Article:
Compare this to our regular old limit definition, and you’ll see it’s similar, except we’ve eliminated ϵ. Recall that ϵ was the value that f(x) approaches. But now there is no value f(x) approaches. We therefore replace it with M (which is short for MWAHAHAHAHAHAHA!), which represents any positive number. So, we’re basically saying this: By making the distance between x and a arbitrarily small, you can make f(x) get larger and larger – larger in fact than any particular number you can come up with. In other words, bring x toward a and you can get f(x) infinitely big.

This leads us to our last definition for this section:

The Negative Infinite Limit

Let f be a function defined on some open interval that contains the number a, except possibly for a itself. Then we say that the limit of f(x) as x approaches a is \infty, and we write:

\lim_{x \to a} f(x) = - \infty

if for every negative number N, there is a positive number δ , such that

if 0 < |x – a| < δ then f(x) < N

So, basically the same deal except we changed M to N (short for NYAHAHAHAHAHA!), made all Ns negative, and said that f(x) is less than N. In other words, by taking x closer to a, you get a bigger and bigger negative number. That is, you go to negative infinity, as in the schoolyard rhyme I just made up “You’re so pretty, times negative infinity.”

And that’s all for 2.4. Next we’re taking a detour through continuity, then onto limits at infinity (as opposed to infinite limits), and then we shall defeat The Mighty Derivative.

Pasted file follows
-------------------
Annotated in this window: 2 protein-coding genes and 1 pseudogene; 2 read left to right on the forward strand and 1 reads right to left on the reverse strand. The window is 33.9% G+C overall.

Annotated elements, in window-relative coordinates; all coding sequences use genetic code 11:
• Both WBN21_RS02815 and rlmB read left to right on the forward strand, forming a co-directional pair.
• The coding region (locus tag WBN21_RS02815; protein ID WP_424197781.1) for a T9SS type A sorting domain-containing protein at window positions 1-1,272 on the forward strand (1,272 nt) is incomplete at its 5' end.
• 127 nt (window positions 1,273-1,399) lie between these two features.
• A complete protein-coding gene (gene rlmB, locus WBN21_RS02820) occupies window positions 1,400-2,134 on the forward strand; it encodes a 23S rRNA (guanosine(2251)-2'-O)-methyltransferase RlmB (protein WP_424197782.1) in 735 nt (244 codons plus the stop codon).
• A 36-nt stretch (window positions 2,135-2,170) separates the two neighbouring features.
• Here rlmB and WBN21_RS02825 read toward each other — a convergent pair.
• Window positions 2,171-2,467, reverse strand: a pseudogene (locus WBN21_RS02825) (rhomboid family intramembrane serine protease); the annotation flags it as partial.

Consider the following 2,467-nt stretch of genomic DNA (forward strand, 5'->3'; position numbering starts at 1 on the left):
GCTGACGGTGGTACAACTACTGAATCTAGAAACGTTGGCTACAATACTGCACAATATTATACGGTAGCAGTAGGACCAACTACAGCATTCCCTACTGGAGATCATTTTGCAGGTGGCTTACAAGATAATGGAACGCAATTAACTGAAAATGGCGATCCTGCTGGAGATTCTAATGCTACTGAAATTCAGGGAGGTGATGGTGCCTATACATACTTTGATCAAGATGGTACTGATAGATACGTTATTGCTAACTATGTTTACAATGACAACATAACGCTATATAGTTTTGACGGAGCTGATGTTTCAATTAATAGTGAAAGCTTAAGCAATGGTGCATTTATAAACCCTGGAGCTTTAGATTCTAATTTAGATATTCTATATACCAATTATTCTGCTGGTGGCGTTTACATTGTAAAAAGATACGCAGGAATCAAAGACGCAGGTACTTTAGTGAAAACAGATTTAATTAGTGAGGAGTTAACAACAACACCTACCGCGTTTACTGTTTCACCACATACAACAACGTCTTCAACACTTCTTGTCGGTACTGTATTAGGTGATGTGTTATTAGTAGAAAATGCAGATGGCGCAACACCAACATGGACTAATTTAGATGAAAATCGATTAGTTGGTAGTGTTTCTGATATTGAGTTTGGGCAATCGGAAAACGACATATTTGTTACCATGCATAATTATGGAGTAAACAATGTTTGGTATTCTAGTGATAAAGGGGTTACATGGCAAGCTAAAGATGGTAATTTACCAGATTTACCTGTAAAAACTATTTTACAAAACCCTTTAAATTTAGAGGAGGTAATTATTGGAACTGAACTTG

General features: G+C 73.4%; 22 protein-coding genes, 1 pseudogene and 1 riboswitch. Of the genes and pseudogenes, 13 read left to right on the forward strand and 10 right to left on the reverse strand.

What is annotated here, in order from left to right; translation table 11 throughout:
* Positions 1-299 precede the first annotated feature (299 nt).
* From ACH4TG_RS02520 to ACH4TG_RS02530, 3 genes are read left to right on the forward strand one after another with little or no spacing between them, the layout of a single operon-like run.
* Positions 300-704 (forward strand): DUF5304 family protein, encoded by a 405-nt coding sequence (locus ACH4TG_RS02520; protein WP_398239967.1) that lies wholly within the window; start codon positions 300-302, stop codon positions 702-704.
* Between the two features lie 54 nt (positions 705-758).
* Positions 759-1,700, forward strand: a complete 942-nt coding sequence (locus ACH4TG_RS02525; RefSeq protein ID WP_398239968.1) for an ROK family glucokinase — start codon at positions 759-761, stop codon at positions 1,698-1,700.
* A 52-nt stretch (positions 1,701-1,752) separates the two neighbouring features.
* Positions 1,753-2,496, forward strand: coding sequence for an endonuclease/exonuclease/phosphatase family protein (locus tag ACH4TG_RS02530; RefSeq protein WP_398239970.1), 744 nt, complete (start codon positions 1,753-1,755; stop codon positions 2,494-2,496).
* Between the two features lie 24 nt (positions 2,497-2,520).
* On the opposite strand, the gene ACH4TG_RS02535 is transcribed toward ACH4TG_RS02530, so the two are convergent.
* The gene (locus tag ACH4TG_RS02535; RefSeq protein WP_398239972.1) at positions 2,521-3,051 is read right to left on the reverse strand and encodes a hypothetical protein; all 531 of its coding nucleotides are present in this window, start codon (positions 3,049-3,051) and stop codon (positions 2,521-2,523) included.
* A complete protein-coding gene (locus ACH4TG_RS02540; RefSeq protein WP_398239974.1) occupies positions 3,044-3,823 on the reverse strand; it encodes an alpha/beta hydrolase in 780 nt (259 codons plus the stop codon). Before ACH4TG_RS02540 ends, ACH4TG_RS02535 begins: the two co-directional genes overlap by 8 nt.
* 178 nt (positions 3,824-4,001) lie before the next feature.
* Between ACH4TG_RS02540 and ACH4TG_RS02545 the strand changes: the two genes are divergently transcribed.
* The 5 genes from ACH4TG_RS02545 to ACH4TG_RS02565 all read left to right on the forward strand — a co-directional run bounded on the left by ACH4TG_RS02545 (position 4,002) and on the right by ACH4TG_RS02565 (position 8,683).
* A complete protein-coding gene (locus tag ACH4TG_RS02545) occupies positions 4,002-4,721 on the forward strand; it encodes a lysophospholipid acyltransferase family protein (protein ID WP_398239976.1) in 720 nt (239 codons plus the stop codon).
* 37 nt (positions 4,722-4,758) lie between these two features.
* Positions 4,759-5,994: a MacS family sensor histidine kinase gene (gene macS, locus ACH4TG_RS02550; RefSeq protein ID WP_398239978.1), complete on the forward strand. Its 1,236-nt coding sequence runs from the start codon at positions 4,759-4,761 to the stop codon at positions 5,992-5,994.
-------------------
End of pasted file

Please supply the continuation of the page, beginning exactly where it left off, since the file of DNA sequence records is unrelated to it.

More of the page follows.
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3 Responses to Calculus! #20: Early Transcendentals 2.4

  1. Logan Stokols says:

    I think it’s important to note that YOU decide an arbitrary value for epsilon, and then some math decides what the corresponding delta is. If the aforementioned “some math” is always well defined, then the limit exists

  2. jiitee says:

    “1) There is always a non-zero distance between x and a

    2) There is a non-zero number (we’re calling it δ) that is bigger than that distance

    3) If delta exists, there’s some other number (we’re calling it ϵ) that is bigger than the distance between f(x) and L.”

    Here I don’t quite follow what you’re trying to say (with 2. and 3. ), because:

    1) ok

    2) true, but such a number always exists (just take 2 times the distance of x and a).

    3) like 2) this is also always true – regardless of the function (choose epsilon to be 2 times the distance of f(x) and L, or 1 if the distance happens to be 0).

    “Recall that ϵ was the value that f(x) approaches.” – should have L instead of ϵ.

    It certainly helps the intuition, but you don’t really need to assume that M is positive and N is negative (if by a “number” you mean at least the integers here). Simplifications like this are one factor that make math elegant and beautiful (at least to me) – i.e. assume just what is the absolute necessity.

    “you get a bigger and bigger negative number” – isn’t a big negative number something close to 0? (-1 is bigger that -2, -2<-1).

    ( Math is also fun: "Rigorously testing the right and left hand limits" :p )

  3. jiitee says:

    Seems I wen’t a bit out of context with my previous remark on 3) as you are obviously considering every x within a certain range here, not just one x at a time. So in this context it is of course not true regardless of the function. It is true for any function that is bounded (and in such a case the limit still does not need to exist). But boundedness (near a) is a necessary condition for the limit to exist – so in this sense you are right in saying “Lastly, we say that this is only true if:”

    I think what’s confusing with 3) is that the existence of delta should depend on epsilon, not the other way around.